Students Jessica Diller (bottom) and Kamala Earl (top) prepare enclosed treatment plots in oiled marshes of Barataria Bay, La. (Photo by Gabriel

Studies Explore the Dynamics of How Offshore Oil Spills Affect Coastal Environments

Oil from the 2010 Deepwater Horizon incident moved from deep waters to coastal shorelines, overwhelming their natural defenses which, in turn, slowed or prevented their recovery. Scientists with the Gulf of Mexico Research Initiative (GoMRI) have been assessing the health of these complex environments that experience stressors from multiple sources, providing information that can inform response decisions during future disturbances.

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Conceptual representation of transport of sinking particles. In Spring 2012 (a) particles collected at traps originated from confined, common areas to the north of the traps far from large mesoscale features. In Fall 2012 (b) a large Loop Current eddy dominated the circulation, and particles collected at GC600 originated from the eddy periphery and from inshore, river-influenced high-productive waters. For more details, see Figure 7 in the publication (used with permission from Guangpeng Liu).

Study Simulates How Large and Small Circulations Influence Sinking Marine Particles

Scientists used 3D regional ocean model simulations and sediment trap data to investigate how large (mesoscale) and small (submesoscale) circulations affect the transport of sinking particles, or marine snow, in the northern Gulf of Mexico. Small-scale convergence and divergence processes (a few kilometers) and cross-shore transport of riverine inputs induced by mesoscale eddies significantly influenced the speed and trajectory of sinking particles in offshore waters.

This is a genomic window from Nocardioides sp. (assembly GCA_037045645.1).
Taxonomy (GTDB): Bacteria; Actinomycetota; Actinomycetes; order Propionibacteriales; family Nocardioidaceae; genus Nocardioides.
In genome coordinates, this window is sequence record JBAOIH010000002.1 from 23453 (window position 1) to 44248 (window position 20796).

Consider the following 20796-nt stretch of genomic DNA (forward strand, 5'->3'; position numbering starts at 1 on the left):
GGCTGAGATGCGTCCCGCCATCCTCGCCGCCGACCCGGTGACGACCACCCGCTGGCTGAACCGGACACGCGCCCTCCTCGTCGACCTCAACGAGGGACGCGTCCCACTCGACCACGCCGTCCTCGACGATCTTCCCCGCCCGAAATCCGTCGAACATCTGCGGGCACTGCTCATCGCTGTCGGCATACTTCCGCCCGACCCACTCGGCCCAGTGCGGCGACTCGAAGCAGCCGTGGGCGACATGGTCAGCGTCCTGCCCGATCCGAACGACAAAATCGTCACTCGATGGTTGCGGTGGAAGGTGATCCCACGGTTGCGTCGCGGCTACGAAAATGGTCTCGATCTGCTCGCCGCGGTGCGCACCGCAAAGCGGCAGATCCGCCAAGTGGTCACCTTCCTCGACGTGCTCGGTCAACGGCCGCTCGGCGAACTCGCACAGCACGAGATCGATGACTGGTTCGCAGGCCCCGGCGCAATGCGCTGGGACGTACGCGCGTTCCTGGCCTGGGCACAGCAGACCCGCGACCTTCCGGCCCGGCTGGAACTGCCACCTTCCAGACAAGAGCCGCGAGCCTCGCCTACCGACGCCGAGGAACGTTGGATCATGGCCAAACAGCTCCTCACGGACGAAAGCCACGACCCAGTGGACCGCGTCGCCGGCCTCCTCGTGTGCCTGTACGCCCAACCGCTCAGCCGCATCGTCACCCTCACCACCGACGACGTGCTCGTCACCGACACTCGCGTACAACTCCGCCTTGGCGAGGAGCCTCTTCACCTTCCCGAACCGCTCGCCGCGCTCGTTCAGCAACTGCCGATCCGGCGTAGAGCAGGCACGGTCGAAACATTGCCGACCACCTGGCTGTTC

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Dolphin. Provided by Kaitlin Frasier.

Study Uses Big-Data Approach to Identify Distinct Dolphin “Clicks” in Acoustic Recordings

Researchers designed an automated network-based classification method to process large acoustic datasets and identify distinct dolphin click types without requiring prior knowledge of their distinguishing features. The method identified seven click types from over 50 million echolocation clicks recorded in the Gulf of Mexico – six clicks of unknown origin and one click belonging to the Risso’s dolphin species.

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Researchers used CTD and Niskin bottle rosettes to collect dissolved organic carbon samples aboard the R/V Pelican. In the distance is a nearby drilling ship on the Gulf of Mexico. Photo credit: Brad Rosenheim

Study Characterizes Dissolved Organic Carbon Cycling in the Northern Gulf of Mexico